Facebook’s rumoured name-change reflects ambition—and weakness

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WORTH NEARLY $1TRN, Facebook is the world’s sixth-most-valuable company. Its revenues have grown by 56% in the past year, and its share price by more than a quarter. Nearly 3bn people use its products every month. Why would such a glittering success change its name, as the Verge, a news site, reports it plans to within days?

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The likely official reason for the rebranding, which Facebook has not confirmed, is that the firm has outgrown the social network that Mark Zuckerberg started 17 years ago in a Harvard dorm. Today it encompasses other social apps (Instagram, WhatsApp, Messenger) and video hardware (Oculus, Portal). It has launched a digital wallet (Novi) and may yet offer a currency (Diem). Mr Zuckerberg expects people eventually to associate his firm more with the “metaverse”, a virtual space for work, play and more, than with social media. This week Facebook said it would hire 10,000 people to work on the metaverse.

If the Facebook network is to take a back seat, there may be a case for regrouping under a new name. Facebook wouldn’t be the first tech titan to do so. In 2015 Google set up Alphabet, a holding company for the search engine and its many side projects. Under this model, Facebook would become just another app within a wider family, albeit by far its biggest earner.

There is another, less flattering possible motive for a makeover. For all its pecuniary success, the Facebook brand has become tarnished. The social network is blamed for stoking everything from teenage anorexia to insurrection at the US Capitol. This month Frances Haugen, a former employee, told Congress that Facebook was failing to moderate content on its platform and covering up a drop in young American users (it denies this). Public trust in it is lower than in most tech giants, and falling. Although two years ago the firm started branding its apps as being “from Facebook”, its new “smart glasses”, which can record video and take phone calls, feature only the logo of its partner, Ray-Ban.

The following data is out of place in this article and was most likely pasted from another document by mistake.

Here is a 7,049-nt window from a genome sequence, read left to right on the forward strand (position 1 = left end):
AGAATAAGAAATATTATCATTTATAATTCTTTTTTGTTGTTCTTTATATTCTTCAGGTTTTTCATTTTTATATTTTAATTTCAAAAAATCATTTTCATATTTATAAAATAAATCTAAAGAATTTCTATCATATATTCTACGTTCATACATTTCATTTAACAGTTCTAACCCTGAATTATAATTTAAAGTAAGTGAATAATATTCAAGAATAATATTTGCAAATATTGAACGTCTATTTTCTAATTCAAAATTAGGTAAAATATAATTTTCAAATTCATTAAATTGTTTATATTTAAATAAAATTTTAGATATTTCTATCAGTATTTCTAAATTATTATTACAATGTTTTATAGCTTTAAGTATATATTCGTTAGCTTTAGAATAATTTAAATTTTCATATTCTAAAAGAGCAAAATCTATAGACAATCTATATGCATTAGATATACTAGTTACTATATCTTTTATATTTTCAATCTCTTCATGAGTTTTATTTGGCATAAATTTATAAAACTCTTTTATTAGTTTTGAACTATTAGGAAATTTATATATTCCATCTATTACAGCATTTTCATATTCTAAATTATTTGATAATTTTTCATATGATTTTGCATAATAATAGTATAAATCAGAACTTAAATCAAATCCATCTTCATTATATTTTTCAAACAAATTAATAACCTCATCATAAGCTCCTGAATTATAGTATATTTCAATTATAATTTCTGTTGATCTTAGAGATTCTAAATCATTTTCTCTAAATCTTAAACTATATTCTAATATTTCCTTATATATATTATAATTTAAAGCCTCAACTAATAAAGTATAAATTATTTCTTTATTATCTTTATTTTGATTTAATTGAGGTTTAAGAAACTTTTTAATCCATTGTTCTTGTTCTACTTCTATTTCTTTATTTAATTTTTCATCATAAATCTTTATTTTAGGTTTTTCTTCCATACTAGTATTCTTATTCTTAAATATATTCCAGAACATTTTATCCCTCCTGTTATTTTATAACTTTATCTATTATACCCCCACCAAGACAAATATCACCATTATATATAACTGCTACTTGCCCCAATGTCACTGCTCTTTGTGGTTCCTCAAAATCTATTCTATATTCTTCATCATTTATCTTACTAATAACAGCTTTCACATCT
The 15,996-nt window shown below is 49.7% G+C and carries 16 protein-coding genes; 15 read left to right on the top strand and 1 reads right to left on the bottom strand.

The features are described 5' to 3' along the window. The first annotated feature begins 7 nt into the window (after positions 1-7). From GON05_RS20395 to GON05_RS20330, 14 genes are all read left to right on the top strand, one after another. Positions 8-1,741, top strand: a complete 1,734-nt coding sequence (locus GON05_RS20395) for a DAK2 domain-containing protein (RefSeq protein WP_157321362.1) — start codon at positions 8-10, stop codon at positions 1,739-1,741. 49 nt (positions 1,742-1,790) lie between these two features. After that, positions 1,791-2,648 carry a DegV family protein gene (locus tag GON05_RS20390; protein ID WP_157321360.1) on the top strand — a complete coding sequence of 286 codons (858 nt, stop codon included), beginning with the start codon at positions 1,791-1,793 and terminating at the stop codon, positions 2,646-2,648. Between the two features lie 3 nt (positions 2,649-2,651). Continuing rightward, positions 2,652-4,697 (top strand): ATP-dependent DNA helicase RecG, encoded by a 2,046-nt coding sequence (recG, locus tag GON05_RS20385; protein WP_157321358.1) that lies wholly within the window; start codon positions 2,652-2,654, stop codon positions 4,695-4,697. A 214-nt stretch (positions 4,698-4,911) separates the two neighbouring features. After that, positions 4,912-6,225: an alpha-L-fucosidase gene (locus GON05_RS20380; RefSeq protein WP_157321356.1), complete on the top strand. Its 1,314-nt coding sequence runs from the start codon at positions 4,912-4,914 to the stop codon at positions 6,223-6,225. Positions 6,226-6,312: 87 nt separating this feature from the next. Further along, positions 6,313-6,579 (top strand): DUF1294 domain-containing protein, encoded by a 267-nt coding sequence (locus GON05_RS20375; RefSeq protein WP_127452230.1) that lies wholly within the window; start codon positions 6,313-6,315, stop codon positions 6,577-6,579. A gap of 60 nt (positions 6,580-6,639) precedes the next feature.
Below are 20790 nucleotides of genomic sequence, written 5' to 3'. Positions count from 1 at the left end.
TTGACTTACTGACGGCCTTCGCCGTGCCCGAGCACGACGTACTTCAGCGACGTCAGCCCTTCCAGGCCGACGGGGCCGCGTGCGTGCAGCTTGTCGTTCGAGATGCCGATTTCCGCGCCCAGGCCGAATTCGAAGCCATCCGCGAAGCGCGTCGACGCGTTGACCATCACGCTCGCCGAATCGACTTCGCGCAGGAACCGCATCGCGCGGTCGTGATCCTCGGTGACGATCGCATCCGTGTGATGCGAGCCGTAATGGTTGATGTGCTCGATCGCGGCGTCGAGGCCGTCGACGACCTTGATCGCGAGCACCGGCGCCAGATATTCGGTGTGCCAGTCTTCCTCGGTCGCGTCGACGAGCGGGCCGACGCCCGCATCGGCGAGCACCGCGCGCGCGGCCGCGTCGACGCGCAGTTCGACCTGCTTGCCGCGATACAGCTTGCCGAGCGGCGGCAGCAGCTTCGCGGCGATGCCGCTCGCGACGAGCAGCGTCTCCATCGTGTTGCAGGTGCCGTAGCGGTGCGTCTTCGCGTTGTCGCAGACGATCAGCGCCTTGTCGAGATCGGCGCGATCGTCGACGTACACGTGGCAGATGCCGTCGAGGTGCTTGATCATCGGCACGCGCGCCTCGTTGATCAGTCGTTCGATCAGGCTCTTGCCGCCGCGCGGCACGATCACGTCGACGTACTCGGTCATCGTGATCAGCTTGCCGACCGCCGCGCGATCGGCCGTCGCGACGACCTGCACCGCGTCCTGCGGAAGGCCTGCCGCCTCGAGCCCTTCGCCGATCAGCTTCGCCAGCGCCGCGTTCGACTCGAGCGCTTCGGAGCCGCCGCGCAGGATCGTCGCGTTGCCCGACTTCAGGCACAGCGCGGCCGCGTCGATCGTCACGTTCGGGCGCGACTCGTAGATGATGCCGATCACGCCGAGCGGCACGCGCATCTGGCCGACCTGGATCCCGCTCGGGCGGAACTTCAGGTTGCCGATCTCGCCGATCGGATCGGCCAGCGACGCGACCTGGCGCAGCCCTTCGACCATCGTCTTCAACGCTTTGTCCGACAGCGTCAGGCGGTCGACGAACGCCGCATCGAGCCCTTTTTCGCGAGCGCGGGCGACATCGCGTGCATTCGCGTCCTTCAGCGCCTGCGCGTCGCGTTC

Facebook investors seem untroubled. But its social apps’ growing toxicity threaten to poison its other projects. On October 19th Democratic senators signed a letter arguing that Novi and Diem should be scrapped, since “Facebook cannot be trusted to manage a payment system or digital currency when its existing ability to manage risks and keep consumers safe has proven wholly insufficient.”

Mr Zuckerberg himself has been a lightning rod for much of the criticism of Facebook, and of bossy tech firms more generally. As the all-powerful founder, he has a higher profile than his opposite numbers at TikTok, YouTube and other social networks. Normally, a brand facing a reputational crisis might dump its unpopular CEO. But Mr Zuckerberg’s position is unassailable, which may explain why he would want to dump the brand instead.

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An early version of this article was published online on October 20th 2021

This article appeared in the Business section of the print edition under the headline “About-face”



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